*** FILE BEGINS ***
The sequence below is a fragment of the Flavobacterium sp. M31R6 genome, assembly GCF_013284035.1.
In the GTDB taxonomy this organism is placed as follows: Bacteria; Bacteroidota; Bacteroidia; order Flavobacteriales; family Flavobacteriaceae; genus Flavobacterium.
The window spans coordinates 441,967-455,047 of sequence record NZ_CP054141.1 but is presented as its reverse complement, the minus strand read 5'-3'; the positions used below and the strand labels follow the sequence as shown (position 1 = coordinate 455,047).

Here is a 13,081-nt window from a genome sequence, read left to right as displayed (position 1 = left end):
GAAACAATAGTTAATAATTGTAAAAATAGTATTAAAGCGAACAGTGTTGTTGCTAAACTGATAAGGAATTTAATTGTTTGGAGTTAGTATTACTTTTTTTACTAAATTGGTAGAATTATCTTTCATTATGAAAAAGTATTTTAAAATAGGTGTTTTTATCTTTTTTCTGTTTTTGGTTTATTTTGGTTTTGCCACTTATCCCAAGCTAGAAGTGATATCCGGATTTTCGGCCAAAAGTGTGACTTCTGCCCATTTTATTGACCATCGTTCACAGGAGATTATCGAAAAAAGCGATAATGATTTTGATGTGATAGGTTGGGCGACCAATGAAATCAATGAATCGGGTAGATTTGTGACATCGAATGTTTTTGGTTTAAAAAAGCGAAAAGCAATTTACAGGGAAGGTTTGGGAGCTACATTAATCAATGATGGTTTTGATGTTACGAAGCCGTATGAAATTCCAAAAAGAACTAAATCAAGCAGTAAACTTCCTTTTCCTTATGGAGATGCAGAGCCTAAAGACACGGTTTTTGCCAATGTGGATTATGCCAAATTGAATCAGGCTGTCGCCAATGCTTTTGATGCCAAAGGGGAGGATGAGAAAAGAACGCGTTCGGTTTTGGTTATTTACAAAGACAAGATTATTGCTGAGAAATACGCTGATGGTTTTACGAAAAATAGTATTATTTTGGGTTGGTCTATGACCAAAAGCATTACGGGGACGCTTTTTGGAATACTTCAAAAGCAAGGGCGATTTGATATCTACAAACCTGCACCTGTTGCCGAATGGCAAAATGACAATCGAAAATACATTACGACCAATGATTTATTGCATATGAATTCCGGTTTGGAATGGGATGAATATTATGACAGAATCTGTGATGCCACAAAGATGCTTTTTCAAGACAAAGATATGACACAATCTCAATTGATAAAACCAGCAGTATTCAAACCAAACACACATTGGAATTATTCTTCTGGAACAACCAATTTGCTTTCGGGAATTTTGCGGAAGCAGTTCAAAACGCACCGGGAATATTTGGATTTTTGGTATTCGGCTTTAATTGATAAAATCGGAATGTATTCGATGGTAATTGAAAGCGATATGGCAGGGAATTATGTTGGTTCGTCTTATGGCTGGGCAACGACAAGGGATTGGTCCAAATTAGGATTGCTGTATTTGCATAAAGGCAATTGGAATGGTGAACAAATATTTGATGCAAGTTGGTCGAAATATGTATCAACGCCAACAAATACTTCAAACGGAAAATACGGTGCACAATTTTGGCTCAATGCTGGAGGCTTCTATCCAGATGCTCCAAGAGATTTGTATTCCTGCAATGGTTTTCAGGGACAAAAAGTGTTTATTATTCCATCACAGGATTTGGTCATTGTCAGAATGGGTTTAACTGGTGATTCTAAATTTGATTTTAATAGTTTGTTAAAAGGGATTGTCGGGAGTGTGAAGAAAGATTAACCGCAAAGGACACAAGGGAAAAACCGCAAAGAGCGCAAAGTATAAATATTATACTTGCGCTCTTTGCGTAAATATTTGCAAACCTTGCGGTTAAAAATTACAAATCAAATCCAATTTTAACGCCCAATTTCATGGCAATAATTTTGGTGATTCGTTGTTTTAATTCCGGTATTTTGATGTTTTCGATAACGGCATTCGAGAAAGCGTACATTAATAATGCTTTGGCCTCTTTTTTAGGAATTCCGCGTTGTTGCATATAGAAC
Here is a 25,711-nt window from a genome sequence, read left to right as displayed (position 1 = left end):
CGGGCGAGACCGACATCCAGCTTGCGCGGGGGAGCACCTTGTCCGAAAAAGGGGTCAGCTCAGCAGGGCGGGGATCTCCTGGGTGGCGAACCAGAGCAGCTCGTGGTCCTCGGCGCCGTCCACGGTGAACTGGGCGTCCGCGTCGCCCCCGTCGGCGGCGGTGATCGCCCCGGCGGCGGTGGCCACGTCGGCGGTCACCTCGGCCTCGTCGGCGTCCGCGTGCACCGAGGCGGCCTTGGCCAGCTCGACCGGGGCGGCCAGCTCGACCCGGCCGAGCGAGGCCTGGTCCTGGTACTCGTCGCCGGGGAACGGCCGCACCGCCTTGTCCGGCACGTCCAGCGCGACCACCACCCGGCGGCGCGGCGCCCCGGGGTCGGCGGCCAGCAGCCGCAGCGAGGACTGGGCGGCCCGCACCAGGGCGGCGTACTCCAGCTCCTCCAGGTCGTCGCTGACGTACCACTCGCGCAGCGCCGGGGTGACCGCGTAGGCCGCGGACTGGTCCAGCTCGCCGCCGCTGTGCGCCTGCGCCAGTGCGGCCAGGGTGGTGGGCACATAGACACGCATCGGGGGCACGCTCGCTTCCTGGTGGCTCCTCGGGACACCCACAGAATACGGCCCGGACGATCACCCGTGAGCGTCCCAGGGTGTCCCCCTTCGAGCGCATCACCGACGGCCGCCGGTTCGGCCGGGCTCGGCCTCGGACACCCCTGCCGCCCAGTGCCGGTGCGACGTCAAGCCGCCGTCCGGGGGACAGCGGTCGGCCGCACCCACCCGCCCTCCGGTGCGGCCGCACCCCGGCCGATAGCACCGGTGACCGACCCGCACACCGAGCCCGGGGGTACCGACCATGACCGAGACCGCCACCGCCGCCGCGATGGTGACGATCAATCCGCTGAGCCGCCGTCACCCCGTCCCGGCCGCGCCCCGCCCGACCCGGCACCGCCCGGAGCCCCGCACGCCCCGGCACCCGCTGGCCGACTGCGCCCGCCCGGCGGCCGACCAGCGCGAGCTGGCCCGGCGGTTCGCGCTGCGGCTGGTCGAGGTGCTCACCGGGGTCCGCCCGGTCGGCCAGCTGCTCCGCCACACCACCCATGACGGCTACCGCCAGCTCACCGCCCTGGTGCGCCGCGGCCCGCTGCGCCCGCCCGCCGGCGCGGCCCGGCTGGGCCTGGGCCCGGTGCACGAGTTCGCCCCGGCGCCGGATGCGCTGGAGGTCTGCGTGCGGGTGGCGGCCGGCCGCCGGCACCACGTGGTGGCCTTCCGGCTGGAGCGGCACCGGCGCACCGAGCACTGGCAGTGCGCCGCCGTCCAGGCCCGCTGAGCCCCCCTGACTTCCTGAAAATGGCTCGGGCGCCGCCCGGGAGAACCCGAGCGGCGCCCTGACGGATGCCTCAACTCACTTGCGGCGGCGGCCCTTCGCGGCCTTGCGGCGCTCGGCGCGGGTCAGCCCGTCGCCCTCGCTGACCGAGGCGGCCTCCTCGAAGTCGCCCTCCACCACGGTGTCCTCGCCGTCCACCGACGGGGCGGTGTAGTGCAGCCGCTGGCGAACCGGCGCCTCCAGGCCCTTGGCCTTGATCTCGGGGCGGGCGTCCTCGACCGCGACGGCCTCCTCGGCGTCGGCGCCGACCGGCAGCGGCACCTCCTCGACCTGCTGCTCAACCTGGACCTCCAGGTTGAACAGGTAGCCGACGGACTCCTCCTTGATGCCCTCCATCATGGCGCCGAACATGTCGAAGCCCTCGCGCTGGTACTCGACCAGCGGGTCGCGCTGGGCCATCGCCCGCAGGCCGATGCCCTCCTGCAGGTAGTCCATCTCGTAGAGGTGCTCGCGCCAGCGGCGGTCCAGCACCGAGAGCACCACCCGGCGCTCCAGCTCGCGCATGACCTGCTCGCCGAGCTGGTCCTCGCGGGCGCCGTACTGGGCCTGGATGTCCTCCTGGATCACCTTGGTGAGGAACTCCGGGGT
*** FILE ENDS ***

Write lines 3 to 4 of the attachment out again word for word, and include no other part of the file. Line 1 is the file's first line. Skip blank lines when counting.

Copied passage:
The window spans coordinates 441,967-455,047 of sequence record NZ_CP054141.1 but is presented as its reverse complement, the minus strand read 5'-3'; the positions used below and the strand labels follow the sequence as shown (position 1 = coordinate 455,047).

Here is a 13,081-nt window from a genome sequence, read left to right as displayed (position 1 = left end):